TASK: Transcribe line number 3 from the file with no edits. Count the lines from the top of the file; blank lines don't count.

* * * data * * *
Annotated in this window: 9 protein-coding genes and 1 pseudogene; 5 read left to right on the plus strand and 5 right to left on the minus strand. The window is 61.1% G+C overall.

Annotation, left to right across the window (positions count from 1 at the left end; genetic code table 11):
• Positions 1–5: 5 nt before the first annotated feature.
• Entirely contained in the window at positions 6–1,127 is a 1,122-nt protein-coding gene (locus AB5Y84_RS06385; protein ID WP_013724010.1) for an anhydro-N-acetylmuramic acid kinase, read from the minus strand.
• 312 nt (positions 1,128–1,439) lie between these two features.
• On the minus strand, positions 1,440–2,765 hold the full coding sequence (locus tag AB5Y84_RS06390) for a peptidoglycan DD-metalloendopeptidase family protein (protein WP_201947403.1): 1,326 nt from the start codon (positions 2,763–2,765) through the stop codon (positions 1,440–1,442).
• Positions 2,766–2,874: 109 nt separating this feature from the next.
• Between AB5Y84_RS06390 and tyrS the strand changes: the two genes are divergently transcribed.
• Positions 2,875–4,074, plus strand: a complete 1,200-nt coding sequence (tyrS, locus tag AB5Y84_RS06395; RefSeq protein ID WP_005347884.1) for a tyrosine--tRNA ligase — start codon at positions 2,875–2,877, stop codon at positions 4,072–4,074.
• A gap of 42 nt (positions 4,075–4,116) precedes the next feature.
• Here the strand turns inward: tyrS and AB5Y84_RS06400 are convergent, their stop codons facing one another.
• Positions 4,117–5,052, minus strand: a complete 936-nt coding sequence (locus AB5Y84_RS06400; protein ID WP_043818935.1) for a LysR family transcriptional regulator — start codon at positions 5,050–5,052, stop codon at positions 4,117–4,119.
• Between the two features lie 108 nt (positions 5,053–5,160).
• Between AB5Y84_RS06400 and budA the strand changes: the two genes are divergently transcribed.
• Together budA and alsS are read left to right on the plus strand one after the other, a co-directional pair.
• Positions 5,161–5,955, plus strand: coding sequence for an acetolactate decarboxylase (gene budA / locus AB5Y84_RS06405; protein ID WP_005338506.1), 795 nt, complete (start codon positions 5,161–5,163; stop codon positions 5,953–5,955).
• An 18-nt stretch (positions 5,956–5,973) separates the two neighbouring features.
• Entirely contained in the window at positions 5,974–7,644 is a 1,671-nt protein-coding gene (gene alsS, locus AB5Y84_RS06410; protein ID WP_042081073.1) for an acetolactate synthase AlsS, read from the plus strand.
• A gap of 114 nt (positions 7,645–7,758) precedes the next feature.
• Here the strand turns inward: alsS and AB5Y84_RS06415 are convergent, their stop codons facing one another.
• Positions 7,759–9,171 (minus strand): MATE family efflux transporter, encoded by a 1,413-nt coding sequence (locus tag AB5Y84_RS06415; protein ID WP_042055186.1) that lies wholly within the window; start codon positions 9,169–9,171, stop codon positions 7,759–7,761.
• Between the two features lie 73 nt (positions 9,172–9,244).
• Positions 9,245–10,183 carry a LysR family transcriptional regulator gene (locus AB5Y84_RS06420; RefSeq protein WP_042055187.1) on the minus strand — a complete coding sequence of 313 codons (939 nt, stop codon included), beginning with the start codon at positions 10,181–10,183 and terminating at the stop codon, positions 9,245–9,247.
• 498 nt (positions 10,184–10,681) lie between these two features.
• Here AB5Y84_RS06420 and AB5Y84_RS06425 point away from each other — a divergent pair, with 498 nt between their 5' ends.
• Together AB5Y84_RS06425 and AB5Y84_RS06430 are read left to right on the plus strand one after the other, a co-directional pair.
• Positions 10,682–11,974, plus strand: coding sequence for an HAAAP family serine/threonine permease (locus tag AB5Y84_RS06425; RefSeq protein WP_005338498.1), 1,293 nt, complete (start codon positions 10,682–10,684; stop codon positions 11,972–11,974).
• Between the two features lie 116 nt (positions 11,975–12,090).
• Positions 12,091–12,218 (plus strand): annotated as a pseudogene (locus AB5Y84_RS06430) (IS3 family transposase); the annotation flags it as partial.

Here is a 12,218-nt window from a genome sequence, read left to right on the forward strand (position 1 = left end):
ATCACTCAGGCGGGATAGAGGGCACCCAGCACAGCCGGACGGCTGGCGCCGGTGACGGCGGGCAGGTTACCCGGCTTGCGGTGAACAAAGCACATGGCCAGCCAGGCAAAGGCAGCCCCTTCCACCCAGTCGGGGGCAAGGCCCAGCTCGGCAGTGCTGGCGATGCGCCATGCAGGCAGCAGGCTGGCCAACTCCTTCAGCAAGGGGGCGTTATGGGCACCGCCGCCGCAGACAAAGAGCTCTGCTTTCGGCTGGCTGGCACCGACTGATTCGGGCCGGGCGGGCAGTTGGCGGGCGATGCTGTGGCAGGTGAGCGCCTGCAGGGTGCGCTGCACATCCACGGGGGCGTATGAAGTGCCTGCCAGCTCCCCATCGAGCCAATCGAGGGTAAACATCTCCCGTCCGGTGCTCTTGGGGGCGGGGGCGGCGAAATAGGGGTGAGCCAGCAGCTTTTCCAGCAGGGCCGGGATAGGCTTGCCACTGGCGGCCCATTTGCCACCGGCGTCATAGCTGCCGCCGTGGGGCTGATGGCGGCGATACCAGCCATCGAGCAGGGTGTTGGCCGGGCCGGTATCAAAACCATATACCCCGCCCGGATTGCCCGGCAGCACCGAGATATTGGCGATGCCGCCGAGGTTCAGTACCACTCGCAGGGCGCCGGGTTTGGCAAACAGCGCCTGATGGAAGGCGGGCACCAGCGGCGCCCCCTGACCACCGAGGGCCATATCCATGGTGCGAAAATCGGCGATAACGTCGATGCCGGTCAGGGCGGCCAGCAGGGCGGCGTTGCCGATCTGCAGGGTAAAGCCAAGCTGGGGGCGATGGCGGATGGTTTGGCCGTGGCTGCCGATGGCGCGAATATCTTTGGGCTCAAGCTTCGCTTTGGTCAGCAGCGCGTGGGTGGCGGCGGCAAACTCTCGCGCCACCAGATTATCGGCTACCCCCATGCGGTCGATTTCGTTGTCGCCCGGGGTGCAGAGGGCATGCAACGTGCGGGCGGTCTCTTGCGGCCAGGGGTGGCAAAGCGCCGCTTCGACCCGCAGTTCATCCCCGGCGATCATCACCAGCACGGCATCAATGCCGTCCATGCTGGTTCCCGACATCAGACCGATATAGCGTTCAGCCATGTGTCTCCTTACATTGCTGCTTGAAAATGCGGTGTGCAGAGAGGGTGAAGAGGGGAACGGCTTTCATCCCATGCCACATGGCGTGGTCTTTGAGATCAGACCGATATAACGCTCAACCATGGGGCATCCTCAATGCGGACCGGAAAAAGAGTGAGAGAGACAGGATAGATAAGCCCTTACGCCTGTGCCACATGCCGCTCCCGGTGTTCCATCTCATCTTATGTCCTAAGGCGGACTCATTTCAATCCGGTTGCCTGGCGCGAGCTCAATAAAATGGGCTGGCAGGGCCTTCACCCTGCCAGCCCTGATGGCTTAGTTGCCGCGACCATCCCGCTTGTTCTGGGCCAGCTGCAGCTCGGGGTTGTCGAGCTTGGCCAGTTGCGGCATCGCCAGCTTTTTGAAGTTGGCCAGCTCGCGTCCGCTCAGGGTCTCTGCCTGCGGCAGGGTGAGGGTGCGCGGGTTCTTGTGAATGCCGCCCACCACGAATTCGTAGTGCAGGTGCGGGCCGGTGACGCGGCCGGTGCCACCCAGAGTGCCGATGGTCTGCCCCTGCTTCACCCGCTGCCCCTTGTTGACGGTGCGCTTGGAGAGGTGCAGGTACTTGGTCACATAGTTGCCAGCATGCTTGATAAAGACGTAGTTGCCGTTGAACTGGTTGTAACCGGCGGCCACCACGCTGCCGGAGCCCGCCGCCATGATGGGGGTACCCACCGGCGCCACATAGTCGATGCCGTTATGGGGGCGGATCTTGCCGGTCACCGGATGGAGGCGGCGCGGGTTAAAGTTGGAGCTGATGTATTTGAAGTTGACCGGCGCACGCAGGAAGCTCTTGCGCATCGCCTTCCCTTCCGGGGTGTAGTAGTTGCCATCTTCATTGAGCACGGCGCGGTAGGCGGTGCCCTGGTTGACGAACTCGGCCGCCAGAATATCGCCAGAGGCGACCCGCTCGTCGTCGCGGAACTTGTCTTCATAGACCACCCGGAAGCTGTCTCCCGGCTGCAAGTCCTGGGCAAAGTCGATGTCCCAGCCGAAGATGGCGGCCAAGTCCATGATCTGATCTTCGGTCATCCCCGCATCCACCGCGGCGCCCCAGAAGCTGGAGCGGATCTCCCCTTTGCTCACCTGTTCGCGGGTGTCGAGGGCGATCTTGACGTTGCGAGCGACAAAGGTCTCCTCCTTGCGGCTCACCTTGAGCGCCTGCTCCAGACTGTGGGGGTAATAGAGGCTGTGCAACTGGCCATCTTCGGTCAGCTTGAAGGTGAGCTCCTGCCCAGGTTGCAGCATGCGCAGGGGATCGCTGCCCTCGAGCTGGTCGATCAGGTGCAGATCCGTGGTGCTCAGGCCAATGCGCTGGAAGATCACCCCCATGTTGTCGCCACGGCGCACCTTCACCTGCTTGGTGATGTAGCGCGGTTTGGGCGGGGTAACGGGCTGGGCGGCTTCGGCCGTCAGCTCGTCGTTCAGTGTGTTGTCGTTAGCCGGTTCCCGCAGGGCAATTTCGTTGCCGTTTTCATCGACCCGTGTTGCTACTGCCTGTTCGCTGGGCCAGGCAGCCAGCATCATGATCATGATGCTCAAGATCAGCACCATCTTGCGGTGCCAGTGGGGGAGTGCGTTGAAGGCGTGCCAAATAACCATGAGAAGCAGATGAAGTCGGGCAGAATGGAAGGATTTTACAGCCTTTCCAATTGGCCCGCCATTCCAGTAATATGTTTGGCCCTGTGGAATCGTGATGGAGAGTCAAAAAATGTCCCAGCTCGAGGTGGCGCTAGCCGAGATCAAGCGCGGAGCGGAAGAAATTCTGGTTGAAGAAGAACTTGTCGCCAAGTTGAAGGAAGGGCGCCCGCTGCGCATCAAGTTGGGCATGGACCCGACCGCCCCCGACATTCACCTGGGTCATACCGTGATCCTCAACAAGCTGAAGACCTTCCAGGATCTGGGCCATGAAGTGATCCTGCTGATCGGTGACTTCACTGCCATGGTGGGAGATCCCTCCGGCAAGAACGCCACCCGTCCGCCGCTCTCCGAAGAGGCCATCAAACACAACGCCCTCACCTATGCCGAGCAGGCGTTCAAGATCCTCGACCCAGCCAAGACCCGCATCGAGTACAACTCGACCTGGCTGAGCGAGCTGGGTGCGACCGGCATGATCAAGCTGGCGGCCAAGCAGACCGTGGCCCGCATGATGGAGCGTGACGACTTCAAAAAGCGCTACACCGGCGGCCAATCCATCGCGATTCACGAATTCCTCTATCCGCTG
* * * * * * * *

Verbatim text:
• Positions 1–5: 5 nt before the first annotated feature.